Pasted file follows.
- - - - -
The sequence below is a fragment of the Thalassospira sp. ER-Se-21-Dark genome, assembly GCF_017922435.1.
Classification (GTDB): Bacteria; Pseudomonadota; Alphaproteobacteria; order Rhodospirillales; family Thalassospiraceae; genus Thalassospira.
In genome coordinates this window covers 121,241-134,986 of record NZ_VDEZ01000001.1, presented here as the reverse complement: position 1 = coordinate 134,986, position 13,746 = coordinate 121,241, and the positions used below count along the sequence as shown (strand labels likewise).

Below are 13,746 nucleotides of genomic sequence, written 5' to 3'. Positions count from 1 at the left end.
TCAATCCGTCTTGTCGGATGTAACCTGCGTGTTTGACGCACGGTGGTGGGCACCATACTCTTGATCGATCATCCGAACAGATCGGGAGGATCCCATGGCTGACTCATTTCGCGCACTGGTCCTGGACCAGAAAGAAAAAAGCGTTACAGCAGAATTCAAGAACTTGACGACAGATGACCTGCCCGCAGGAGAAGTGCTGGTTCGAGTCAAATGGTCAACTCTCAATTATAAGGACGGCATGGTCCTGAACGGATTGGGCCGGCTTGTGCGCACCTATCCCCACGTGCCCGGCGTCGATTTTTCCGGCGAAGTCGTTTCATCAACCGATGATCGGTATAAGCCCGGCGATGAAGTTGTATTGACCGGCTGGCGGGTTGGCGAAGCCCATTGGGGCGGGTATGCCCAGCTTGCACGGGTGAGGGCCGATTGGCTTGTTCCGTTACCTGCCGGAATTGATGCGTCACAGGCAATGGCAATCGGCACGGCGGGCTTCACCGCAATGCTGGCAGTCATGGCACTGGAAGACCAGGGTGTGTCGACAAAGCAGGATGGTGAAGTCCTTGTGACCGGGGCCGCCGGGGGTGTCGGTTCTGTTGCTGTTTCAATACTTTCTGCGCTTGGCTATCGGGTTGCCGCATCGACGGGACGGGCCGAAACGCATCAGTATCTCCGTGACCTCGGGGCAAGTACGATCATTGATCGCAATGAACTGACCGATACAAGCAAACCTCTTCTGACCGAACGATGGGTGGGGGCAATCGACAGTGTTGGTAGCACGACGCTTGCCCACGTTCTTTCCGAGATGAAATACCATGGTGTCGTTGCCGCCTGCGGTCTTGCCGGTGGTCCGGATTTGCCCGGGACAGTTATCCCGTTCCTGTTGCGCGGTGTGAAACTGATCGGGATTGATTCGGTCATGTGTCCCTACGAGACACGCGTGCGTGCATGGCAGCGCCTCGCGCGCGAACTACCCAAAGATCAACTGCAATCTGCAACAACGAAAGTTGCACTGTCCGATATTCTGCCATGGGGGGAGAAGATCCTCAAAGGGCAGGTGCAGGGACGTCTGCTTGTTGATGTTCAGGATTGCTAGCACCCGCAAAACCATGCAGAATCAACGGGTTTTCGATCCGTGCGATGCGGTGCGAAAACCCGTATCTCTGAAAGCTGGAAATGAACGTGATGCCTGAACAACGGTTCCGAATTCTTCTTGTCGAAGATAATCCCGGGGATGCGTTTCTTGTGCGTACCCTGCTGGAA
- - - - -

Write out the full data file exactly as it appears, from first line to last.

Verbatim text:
The sequence below is a fragment of the Thalassospira sp. ER-Se-21-Dark genome, assembly GCF_017922435.1.
Classification (GTDB): Bacteria; Pseudomonadota; Alphaproteobacteria; order Rhodospirillales; family Thalassospiraceae; genus Thalassospira.
In genome coordinates this window covers 121,241-134,986 of record NZ_VDEZ01000001.1, presented here as the reverse complement: position 1 = coordinate 134,986, position 13,746 = coordinate 121,241, and the positions used below count along the sequence as shown (strand labels likewise).

Below are 13,746 nucleotides of genomic sequence, written 5' to 3'. Positions count from 1 at the left end.
TCAATCCGTCTTGTCGGATGTAACCTGCGTGTTTGACGCACGGTGGTGGGCACCATACTCTTGATCGATCATCCGAACAGATCGGGAGGATCCCATGGCTGACTCATTTCGCGCACTGGTCCTGGACCAGAAAGAAAAAAGCGTTACAGCAGAATTCAAGAACTTGACGACAGATGACCTGCCCGCAGGAGAAGTGCTGGTTCGAGTCAAATGGTCAACTCTCAATTATAAGGACGGCATGGTCCTGAACGGATTGGGCCGGCTTGTGCGCACCTATCCCCACGTGCCCGGCGTCGATTTTTCCGGCGAAGTCGTTTCATCAACCGATGATCGGTATAAGCCCGGCGATGAAGTTGTATTGACCGGCTGGCGGGTTGGCGAAGCCCATTGGGGCGGGTATGCCCAGCTTGCACGGGTGAGGGCCGATTGGCTTGTTCCGTTACCTGCCGGAATTGATGCGTCACAGGCAATGGCAATCGGCACGGCGGGCTTCACCGCAATGCTGGCAGTCATGGCACTGGAAGACCAGGGTGTGTCGACAAAGCAGGATGGTGAAGTCCTTGTGACCGGGGCCGCCGGGGGTGTCGGTTCTGTTGCTGTTTCAATACTTTCTGCGCTTGGCTATCGGGTTGCCGCATCGACGGGACGGGCCGAAACGCATCAGTATCTCCGTGACCTCGGGGCAAGTACGATCATTGATCGCAATGAACTGACCGATACAAGCAAACCTCTTCTGACCGAACGATGGGTGGGGGCAATCGACAGTGTTGGTAGCACGACGCTTGCCCACGTTCTTTCCGAGATGAAATACCATGGTGTCGTTGCCGCCTGCGGTCTTGCCGGTGGTCCGGATTTGCCCGGGACAGTTATCCCGTTCCTGTTGCGCGGTGTGAAACTGATCGGGATTGATTCGGTCATGTGTCCCTACGAGACACGCGTGCGTGCATGGCAGCGCCTCGCGCGCGAACTACCCAAAGATCAACTGCAATCTGCAACAACGAAAGTTGCACTGTCCGATATTCTGCCATGGGGGGAGAAGATCCTCAAAGGGCAGGTGCAGGGACGTCTGCTTGTTGATGTTCAGGATTGCTAGCACCCGCAAAACCATGCAGAATCAACGGGTTTTCGATCCGTGCGATGCGGTGCGAAAACCCGTATCTCTGAAAGCTGGAAATGAACGTGATGCCTGAACAACGGTTCCGAATTCTTCTTGTCGAAGATAATCCCGGGGATGCGTTTCTTGTGCGTACCCTGCTGGAA